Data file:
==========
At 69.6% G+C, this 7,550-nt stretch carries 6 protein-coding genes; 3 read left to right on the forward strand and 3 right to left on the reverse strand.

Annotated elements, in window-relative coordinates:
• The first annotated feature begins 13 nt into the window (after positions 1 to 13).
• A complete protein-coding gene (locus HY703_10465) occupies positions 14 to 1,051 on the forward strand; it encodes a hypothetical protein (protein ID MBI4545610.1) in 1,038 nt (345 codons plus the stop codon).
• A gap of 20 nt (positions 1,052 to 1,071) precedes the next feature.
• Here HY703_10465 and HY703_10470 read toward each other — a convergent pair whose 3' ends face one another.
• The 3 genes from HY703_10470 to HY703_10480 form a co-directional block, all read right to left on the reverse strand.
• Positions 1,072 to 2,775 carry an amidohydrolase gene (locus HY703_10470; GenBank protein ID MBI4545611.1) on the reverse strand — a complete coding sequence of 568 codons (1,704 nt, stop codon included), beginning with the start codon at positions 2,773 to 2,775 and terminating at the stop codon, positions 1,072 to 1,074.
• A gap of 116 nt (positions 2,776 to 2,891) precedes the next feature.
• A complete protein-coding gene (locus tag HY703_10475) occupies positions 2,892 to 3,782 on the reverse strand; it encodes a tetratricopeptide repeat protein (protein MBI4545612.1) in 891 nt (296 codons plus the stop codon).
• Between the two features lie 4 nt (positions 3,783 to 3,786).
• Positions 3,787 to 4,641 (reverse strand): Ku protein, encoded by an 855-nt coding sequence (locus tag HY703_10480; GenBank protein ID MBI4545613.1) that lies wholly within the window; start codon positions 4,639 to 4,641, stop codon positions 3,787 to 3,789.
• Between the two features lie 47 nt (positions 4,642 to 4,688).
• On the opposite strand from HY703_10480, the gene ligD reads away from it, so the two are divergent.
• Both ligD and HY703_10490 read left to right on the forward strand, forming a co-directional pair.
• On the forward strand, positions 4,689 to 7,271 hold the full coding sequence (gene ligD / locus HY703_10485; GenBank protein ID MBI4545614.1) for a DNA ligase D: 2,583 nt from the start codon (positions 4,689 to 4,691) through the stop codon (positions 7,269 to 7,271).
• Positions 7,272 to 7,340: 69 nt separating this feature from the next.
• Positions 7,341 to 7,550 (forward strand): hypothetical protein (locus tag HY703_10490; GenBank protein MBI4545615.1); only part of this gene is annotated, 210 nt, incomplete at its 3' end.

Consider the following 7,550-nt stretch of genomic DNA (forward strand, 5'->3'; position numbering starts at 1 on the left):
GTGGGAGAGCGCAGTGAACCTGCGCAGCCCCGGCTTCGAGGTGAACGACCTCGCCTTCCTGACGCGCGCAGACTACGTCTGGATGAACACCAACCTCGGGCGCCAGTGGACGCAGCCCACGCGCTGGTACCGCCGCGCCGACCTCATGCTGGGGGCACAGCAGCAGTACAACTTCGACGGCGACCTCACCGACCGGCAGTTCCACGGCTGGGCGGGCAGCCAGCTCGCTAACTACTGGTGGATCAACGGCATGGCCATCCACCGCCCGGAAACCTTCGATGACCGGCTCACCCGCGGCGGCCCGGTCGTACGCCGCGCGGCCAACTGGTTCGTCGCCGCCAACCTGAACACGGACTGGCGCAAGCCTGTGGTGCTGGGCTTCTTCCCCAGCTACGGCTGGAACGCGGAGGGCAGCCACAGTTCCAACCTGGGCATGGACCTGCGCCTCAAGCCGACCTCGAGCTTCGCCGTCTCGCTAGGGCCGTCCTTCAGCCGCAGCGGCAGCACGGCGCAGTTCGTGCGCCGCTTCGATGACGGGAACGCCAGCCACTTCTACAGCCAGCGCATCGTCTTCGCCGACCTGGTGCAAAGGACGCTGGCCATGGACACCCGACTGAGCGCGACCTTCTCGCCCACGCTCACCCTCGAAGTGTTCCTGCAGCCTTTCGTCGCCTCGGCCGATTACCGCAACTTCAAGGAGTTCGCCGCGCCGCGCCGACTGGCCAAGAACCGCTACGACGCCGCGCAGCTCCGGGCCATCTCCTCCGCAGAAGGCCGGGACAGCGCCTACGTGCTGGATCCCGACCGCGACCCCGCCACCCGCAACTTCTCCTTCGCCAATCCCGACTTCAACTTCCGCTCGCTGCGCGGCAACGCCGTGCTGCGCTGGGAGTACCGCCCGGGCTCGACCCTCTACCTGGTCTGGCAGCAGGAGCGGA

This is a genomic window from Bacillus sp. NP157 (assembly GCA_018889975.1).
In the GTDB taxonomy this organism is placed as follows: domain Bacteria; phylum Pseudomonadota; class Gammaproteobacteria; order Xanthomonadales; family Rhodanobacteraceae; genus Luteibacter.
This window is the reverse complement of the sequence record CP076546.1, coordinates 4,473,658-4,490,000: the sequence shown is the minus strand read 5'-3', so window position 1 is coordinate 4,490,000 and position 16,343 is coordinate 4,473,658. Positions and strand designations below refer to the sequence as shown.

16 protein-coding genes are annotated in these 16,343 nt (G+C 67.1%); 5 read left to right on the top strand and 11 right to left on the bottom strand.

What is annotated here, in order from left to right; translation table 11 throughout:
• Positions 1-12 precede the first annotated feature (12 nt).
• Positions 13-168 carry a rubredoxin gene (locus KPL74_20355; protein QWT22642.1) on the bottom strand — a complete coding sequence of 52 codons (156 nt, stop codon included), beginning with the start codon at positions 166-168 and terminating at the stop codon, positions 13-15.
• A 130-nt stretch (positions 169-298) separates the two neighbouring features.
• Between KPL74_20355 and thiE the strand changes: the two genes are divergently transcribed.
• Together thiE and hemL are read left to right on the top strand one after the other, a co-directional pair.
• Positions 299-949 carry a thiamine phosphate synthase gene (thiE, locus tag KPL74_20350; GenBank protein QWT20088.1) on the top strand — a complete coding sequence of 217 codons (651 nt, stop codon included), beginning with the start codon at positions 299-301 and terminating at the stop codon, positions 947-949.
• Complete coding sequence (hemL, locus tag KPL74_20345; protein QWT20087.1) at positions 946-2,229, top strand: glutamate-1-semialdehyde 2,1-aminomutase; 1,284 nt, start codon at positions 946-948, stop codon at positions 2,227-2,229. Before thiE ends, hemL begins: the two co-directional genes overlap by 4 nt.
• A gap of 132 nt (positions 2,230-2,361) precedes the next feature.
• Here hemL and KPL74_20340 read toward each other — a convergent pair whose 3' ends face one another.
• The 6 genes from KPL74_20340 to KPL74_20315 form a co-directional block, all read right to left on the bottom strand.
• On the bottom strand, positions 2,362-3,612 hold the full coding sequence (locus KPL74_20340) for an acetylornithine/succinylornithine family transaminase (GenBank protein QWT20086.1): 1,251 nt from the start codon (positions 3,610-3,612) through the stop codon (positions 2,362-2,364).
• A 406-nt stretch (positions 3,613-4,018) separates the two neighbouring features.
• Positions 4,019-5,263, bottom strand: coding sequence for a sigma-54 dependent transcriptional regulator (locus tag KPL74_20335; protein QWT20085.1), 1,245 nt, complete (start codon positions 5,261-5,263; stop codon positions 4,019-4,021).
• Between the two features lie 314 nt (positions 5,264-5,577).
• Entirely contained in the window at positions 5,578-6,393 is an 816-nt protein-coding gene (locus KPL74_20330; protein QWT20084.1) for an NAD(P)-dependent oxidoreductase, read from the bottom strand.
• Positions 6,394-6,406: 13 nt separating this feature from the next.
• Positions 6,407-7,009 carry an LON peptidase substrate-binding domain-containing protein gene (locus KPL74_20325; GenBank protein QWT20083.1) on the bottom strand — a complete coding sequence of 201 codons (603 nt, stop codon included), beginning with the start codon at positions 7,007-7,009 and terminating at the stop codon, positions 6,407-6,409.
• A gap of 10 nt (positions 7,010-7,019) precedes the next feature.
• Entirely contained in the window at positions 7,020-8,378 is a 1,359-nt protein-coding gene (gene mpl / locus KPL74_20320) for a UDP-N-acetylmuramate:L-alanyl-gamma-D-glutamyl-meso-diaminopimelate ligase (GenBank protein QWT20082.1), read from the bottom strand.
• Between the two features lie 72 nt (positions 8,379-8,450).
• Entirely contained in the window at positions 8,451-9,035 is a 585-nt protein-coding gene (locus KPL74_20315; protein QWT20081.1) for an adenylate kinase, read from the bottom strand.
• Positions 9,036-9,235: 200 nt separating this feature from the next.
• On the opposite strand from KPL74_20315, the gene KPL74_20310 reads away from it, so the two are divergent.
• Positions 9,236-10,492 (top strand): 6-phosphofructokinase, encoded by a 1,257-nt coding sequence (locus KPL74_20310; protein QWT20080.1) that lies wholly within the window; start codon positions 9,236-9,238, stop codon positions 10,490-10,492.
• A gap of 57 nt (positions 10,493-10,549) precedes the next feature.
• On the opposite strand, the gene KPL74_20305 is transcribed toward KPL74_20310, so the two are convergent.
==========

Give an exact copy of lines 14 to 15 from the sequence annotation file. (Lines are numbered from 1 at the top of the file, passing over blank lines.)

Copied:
• On the opposite strand from HY703_10480, the gene ligD reads away from it, so the two are divergent.
• Both ligD and HY703_10490 read left to right on the forward strand, forming a co-directional pair.